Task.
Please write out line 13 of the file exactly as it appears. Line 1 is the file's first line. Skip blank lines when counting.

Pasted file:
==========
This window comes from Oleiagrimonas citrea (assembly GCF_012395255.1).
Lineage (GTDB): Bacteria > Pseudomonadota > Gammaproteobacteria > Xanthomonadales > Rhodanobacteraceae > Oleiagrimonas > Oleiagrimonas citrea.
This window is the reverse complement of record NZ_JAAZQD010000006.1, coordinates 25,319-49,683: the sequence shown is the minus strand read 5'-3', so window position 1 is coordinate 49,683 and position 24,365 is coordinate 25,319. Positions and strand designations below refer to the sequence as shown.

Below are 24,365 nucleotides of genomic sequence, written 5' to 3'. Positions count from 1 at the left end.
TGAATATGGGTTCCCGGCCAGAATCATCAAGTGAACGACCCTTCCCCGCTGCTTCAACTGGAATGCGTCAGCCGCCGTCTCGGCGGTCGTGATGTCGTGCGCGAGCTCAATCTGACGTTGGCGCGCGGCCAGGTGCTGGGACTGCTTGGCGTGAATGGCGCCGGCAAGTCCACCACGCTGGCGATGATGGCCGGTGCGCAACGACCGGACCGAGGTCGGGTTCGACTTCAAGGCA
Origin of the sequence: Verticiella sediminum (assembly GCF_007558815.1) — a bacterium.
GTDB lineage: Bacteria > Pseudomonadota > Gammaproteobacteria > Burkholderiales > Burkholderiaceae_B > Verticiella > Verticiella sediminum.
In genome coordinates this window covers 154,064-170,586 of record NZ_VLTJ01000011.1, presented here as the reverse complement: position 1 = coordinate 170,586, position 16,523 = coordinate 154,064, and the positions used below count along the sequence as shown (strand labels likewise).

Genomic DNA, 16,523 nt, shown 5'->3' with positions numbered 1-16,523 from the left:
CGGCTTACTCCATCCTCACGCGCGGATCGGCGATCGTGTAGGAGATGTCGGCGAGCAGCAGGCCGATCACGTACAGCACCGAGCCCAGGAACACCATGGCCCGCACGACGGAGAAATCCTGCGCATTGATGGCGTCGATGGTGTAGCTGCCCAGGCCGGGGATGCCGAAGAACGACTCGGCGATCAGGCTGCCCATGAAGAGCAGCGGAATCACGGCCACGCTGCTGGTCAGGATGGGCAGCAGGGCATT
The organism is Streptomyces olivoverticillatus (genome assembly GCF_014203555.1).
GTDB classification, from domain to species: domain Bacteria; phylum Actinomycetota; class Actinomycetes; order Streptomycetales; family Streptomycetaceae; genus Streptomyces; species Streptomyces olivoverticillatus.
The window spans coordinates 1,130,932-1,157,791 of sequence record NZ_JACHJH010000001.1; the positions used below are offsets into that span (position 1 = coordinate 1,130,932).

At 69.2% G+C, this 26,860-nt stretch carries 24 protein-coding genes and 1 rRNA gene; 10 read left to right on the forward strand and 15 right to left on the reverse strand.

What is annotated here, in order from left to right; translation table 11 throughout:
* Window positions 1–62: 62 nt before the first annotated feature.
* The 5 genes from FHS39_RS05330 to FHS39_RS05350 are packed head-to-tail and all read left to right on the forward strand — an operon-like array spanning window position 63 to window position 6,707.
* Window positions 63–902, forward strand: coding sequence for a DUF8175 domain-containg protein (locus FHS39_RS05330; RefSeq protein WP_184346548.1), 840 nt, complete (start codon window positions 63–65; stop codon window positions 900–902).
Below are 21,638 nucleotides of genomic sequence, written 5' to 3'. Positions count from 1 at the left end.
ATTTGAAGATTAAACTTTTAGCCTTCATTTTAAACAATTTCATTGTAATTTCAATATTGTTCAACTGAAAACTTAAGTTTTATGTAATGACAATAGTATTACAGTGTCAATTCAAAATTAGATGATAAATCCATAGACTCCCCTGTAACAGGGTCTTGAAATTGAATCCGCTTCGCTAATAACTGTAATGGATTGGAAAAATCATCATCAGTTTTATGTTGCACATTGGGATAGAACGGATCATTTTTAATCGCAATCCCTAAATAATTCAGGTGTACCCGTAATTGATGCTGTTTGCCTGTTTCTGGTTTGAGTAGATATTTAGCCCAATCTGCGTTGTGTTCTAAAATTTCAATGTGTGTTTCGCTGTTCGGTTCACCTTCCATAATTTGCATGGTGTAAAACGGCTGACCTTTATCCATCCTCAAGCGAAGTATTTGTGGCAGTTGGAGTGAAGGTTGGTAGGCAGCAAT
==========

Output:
The window spans coordinates 1,130,932-1,157,791 of sequence record NZ_JACHJH010000001.1; the positions used below are offsets into that span (position 1 = coordinate 1,130,932).